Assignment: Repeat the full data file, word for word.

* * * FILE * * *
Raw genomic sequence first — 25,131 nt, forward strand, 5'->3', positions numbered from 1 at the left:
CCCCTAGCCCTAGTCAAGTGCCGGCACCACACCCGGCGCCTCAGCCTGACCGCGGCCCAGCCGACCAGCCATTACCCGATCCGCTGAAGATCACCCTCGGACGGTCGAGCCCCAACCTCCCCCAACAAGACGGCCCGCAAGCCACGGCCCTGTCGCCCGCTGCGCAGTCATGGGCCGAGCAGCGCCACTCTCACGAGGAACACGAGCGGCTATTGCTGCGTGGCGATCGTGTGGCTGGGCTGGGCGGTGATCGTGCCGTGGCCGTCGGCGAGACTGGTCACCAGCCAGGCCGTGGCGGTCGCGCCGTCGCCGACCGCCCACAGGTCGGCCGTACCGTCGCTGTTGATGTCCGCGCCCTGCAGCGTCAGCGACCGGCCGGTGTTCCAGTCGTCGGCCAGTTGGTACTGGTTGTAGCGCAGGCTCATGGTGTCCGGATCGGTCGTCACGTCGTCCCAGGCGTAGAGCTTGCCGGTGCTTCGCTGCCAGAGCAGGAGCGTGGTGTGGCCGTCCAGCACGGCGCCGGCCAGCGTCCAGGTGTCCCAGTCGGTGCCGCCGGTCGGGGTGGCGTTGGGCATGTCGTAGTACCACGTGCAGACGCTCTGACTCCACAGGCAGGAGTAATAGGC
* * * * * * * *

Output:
Raw genomic sequence first — 25,131 nt, forward strand, 5'->3', positions numbered from 1 at the left:
CCCCTAGCCCTAGTCAAGTGCCGGCACCACACCCGGCGCCTCAGCCTGACCGCGGCCCAGCCGACCAGCCATTACCCGATCCGCTGAAGATCACCCTCGGACGGTCGAGCCCCAACCTCCCCCAACAAGACGGCCCGCAAGCCACGGCCCTGTCGCCCGCTGCGCAGTCATGGGCCGAGCAGCGCCACTCTCACGAGGAACACGAGCGGCTATTGCTGCGTGGCGATCGTGTGGCTGGGCTGGGCGGTGATCGTGCCGTGGCCGTCGGCGAGACTGGTCACCAGCCAGGCCGTGGCGGTCGCGCCGTCGCCGACCGCCCACAGGTCGGCCGTACCGTCGCTGTTGATGTCCGCGCCCTGCAGCGTCAGCGACCGGCCGGTGTTCCAGTCGTCGGCCAGTTGGTACTGGTTGTAGCGCAGGCTCATGGTGTCCGGATCGGTCGTCACGTCGTCCCAGGCGTAGAGCTTGCCGGTGCTTCGCTGCCAGAGCAGGAGCGTGGTGTGGCCGTCCAGCACGGCGCCGGCCAGCGTCCAGGTGTCCCAGTCGGTGCCGCCGGTCGGGGTGGCGTTGGGCATGTCGTAGTACCACGTGCAGACGCTCTGACTCCACAGGCAGGAGTAATAGGC